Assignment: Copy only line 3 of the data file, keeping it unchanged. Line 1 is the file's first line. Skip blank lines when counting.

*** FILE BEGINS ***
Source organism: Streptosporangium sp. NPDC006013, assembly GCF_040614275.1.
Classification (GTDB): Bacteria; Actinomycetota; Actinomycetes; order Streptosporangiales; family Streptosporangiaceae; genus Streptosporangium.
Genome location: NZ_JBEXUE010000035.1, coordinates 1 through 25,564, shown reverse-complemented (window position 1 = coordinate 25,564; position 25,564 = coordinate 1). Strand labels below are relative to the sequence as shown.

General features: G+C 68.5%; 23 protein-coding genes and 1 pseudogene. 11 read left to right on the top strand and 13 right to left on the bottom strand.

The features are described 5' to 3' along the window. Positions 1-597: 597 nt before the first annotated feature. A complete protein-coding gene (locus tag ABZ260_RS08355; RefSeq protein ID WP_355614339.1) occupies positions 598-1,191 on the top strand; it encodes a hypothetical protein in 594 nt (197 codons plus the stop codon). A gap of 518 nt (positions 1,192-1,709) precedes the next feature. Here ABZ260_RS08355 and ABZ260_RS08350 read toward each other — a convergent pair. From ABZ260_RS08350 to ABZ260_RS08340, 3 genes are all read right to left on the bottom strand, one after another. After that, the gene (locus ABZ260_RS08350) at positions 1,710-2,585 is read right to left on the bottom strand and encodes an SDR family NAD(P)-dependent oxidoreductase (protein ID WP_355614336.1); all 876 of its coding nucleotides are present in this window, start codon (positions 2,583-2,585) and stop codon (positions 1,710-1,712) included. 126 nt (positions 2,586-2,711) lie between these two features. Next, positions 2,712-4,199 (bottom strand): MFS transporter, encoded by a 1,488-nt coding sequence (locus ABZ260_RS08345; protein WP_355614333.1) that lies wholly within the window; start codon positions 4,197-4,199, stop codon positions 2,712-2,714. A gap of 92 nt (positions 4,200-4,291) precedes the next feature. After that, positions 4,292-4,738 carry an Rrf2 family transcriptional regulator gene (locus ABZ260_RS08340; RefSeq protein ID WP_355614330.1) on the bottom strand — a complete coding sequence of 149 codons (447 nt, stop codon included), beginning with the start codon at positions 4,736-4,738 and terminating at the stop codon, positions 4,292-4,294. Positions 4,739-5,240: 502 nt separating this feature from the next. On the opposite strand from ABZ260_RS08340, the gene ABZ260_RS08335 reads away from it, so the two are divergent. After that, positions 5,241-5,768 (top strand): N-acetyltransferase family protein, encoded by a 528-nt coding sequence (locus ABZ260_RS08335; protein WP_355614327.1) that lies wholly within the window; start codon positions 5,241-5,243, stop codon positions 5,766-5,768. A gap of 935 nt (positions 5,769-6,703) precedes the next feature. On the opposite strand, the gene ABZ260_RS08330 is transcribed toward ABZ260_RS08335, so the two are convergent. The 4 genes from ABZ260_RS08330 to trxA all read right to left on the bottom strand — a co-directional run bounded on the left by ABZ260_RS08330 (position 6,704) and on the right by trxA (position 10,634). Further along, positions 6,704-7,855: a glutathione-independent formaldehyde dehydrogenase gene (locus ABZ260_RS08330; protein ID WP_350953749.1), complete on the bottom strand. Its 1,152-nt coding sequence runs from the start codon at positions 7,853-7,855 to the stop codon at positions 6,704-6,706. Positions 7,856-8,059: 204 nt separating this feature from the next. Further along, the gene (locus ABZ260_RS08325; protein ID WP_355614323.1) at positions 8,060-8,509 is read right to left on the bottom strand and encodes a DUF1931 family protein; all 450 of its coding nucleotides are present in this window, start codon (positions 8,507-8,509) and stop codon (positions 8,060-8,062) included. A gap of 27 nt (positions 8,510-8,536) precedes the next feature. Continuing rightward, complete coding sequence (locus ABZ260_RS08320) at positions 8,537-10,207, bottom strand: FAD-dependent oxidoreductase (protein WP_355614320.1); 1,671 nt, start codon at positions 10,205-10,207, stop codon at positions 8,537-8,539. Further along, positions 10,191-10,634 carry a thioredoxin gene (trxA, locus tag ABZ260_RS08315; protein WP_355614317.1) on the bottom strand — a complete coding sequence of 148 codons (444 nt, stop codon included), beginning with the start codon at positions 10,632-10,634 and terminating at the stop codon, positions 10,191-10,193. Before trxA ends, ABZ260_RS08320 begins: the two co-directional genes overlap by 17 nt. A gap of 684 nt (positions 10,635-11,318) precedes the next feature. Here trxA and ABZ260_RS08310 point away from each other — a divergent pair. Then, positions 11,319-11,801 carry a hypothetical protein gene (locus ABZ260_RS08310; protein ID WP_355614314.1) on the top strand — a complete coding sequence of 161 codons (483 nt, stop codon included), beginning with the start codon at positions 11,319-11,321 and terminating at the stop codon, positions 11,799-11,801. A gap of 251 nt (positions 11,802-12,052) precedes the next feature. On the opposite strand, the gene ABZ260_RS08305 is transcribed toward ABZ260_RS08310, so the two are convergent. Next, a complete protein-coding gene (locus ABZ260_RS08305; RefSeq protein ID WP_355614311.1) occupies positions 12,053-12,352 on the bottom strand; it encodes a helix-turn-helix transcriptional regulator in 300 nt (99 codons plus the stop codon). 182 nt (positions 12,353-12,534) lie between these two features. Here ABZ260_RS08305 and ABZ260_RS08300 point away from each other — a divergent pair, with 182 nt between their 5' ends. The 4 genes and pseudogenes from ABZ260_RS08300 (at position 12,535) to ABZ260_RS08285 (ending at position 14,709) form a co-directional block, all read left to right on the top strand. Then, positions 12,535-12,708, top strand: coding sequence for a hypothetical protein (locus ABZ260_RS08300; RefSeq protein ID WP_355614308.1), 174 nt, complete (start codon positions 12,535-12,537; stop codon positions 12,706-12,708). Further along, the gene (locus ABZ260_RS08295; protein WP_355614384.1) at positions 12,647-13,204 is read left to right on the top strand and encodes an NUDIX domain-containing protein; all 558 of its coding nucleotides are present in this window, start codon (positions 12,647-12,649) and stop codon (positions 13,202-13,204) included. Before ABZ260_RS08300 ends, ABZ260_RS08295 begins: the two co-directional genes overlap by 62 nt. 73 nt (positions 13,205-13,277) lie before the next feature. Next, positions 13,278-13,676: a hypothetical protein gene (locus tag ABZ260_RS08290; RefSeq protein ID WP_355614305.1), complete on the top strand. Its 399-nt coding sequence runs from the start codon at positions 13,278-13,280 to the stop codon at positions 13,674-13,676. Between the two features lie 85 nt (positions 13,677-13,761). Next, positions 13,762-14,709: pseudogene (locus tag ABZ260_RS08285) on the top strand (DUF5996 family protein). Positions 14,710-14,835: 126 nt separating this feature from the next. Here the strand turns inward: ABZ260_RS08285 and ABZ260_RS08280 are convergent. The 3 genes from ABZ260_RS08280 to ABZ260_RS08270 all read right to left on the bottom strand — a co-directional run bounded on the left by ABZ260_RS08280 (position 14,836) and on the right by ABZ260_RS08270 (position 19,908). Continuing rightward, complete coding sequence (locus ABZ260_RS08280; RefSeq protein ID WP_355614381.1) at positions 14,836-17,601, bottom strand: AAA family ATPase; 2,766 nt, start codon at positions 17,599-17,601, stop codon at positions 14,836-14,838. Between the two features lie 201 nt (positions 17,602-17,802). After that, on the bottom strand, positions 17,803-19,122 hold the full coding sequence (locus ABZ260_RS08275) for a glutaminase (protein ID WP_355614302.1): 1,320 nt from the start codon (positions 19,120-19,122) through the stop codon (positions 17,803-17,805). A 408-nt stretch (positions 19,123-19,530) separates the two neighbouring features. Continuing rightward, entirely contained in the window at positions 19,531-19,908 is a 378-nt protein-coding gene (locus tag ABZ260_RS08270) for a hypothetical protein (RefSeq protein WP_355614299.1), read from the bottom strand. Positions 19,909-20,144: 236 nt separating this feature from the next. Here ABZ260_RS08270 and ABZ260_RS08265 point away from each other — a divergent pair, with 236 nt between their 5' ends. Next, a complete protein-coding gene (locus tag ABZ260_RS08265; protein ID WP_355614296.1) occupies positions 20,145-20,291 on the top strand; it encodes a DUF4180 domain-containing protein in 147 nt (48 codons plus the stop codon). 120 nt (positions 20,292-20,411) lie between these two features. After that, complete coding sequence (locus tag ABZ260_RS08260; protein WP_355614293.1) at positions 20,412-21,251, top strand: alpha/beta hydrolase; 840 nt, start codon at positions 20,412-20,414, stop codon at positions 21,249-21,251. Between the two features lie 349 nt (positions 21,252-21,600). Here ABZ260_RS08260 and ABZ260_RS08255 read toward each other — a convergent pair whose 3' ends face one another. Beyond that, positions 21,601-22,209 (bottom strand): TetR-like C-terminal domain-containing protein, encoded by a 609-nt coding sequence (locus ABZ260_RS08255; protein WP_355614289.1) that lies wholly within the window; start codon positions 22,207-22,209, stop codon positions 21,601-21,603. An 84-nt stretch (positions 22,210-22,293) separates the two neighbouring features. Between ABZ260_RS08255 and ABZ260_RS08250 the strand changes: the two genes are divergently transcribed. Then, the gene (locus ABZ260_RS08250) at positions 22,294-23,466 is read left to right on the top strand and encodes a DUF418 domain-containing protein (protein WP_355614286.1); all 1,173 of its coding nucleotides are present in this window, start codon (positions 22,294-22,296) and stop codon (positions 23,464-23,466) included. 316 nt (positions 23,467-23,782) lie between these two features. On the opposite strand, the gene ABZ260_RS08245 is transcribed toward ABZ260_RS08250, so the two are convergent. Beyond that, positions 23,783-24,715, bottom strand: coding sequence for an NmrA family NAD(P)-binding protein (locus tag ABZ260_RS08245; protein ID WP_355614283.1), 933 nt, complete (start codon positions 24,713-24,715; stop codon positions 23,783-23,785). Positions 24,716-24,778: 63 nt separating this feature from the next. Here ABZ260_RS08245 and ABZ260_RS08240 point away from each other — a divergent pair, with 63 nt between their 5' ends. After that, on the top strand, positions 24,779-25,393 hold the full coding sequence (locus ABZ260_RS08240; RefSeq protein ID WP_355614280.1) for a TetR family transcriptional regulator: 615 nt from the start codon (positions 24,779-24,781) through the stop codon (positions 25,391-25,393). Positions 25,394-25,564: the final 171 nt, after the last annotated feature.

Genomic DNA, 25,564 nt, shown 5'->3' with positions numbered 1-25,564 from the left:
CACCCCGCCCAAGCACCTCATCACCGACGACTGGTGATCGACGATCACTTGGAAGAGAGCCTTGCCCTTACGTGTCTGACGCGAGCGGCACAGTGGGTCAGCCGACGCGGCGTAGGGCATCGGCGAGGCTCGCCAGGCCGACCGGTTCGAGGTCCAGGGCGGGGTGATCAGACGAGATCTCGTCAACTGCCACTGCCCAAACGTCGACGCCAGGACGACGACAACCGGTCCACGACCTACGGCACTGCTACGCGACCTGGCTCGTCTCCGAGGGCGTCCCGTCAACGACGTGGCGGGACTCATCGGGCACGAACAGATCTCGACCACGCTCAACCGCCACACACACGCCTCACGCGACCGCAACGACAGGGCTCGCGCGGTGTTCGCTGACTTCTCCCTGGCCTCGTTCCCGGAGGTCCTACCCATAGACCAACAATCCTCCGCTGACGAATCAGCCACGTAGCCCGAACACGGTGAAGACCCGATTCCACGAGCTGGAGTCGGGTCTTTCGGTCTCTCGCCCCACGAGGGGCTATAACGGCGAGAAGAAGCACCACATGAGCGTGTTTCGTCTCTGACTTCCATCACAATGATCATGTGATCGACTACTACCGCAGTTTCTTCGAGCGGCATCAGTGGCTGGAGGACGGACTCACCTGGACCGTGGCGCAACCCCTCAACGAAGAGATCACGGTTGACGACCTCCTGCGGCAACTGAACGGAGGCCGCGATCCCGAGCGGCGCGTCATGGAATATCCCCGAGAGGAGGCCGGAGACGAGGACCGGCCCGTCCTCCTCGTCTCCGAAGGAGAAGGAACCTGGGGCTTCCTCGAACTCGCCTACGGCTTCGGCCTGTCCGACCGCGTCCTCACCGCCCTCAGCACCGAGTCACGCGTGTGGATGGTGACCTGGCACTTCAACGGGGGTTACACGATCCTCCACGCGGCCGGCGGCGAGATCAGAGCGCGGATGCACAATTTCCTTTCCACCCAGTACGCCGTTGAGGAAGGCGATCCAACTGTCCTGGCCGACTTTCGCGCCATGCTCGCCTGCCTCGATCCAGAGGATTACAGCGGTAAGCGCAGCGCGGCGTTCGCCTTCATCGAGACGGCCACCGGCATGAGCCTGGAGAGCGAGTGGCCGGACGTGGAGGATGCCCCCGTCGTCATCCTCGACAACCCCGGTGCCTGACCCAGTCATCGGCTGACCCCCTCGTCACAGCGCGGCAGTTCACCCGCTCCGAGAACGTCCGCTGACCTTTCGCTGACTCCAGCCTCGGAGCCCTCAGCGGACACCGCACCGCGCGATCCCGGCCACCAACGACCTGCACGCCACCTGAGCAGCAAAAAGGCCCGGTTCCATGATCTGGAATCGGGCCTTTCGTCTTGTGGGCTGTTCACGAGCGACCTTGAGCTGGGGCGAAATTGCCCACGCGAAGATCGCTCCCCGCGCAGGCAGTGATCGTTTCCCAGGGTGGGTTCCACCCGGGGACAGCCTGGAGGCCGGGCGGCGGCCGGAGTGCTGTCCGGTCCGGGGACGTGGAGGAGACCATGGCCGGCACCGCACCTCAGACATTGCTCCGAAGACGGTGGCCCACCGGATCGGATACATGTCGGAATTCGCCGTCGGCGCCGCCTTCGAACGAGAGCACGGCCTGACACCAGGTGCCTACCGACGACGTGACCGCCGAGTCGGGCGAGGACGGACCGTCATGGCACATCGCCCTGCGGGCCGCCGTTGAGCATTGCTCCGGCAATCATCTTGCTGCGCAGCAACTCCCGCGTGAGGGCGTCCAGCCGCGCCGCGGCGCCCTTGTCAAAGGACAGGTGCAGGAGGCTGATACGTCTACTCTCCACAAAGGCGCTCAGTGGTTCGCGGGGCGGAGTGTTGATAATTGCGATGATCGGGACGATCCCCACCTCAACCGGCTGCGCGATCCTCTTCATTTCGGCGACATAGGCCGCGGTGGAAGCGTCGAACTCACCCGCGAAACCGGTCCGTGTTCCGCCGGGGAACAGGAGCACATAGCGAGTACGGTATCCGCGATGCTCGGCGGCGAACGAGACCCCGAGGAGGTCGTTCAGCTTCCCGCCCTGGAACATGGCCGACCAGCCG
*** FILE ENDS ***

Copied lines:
Genome location: NZ_JBEXUE010000035.1, coordinates 1 through 25,564, shown reverse-complemented (window position 1 = coordinate 25,564; position 25,564 = coordinate 1). Strand labels below are relative to the sequence as shown.